Dietary intakes and plasma concentrations of carotenoids and tocopherols in relation to glucose metabolism in subjects at high risk of type 2 diabetes: the Botnia Dietary Study.Am J Clin Nutr 2003; 77(6):1434-41AJ
The role of antioxidants in the pathogenesis of type 2 diabetes is uncertain.
We evaluated cross-sectional relations of dietary intakes and plasma concentrations of antioxidants with glucose metabolism in a high-risk population.
The subjects were 81 male and 101 female first- and second-degree, nondiabetic relatives of patients with type 2 diabetes. Antioxidant intake data were based on 3-d food records. Subjects taking supplements containing beta-carotene or alpha-tocopherol were excluded. Plasma antioxidant concentrations were measured by HPLC. By using multiple linear regression analysis and adjusting for demographic, anthropometric, and lifestyle covariates, we studied whether dietary and plasma alpha- and beta-carotene, lycopene, and alpha- and gamma-tocopherol were related to fasting and 2-h concentrations of glucose and nonesterified fatty acids during an oral-glucose-tolerance test, to the homeostasis model assessment index of insulin resistance, and to measures of beta cell function (incremental 30-min serum insulin concentration during an oral-glucose-tolerance test and first-phase insulin secretion during an intravenous-glucose-tolerance test).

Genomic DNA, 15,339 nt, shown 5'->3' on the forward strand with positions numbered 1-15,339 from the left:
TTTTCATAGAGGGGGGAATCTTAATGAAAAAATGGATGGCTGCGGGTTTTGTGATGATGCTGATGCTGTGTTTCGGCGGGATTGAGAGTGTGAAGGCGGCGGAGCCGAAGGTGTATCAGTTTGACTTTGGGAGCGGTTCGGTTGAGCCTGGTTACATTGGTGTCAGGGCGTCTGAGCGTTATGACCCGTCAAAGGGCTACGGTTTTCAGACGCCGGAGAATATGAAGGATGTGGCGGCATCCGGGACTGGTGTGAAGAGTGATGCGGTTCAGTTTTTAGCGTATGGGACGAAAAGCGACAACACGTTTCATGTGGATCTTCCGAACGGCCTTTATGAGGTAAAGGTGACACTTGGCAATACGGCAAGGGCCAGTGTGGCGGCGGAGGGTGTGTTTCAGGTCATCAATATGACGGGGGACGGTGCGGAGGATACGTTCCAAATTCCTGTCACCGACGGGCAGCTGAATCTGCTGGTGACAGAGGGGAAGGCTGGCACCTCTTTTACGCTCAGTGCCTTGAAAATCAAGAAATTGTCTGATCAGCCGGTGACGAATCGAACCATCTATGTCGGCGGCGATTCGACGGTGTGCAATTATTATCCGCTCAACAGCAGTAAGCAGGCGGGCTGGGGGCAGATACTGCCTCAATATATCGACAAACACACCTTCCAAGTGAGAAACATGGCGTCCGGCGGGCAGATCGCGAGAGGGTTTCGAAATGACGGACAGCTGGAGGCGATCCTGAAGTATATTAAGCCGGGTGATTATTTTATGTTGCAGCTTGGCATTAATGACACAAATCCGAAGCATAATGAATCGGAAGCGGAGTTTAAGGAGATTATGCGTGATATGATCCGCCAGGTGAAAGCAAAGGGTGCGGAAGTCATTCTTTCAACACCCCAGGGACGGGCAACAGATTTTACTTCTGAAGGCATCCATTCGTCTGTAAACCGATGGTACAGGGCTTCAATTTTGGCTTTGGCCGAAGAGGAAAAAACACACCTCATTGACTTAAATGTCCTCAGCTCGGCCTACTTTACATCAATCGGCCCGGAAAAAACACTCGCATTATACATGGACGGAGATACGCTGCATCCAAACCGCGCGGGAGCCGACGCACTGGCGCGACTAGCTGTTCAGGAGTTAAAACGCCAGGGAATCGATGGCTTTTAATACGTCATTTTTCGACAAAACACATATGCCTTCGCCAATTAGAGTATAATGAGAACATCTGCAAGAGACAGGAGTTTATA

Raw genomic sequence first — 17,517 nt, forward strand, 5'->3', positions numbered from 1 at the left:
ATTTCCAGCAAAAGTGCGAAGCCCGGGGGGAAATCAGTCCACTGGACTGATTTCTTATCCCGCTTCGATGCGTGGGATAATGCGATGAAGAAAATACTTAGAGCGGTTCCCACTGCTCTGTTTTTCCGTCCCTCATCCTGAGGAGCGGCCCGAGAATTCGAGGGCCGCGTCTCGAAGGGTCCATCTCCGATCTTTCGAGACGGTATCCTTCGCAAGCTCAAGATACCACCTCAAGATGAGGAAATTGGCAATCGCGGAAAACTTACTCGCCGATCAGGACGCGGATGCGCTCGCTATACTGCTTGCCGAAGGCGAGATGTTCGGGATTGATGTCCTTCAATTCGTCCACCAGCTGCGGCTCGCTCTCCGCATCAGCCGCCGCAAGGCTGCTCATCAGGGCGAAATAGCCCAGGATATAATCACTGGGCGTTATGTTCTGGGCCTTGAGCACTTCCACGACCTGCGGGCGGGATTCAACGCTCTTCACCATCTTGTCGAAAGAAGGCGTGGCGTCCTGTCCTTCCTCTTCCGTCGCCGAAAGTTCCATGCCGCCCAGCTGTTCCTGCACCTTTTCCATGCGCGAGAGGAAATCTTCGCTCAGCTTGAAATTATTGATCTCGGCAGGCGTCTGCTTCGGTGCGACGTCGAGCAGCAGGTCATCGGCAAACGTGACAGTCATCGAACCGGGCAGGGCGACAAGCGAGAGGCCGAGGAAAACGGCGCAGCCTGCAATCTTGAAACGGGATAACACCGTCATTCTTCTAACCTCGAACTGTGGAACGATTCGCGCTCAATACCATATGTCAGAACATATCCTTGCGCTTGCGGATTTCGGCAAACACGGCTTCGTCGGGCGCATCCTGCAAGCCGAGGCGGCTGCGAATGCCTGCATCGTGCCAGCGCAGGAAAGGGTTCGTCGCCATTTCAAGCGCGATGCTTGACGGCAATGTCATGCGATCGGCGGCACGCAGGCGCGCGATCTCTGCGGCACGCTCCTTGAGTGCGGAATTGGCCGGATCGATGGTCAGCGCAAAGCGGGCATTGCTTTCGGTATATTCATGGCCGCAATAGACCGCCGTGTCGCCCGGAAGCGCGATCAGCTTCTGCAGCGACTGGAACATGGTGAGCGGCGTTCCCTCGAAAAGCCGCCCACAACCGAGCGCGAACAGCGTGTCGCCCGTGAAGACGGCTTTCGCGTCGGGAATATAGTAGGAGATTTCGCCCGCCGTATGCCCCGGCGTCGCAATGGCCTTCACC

In men, dietary carotenoids were inversely associated with fasting plasma glucose concentrations (P < 0.05), plasma beta-carotene concentrations were inversely associated with insulin resistance (P = 0.003), and dietary lycopene was directly related to baseline serum concentrations of nonesterified fatty acids (P = 0.034). In women, dietary alpha-tocopherol and plasma beta-carotene concentrations were inversely and directly associated, respectively, with fasting plasma glucose concentrations (P < 0.05). In both sexes, cholesterol-adjusted alpha-tocopherol concentrations were directly associated with 2-h plasma glucose concentrations (P < 0.05).
The data suggest an advantageous association of carotenoids, which are markers of fruit and vegetable intake, with glucose metabolism in men at high risk of type 2 diabetes.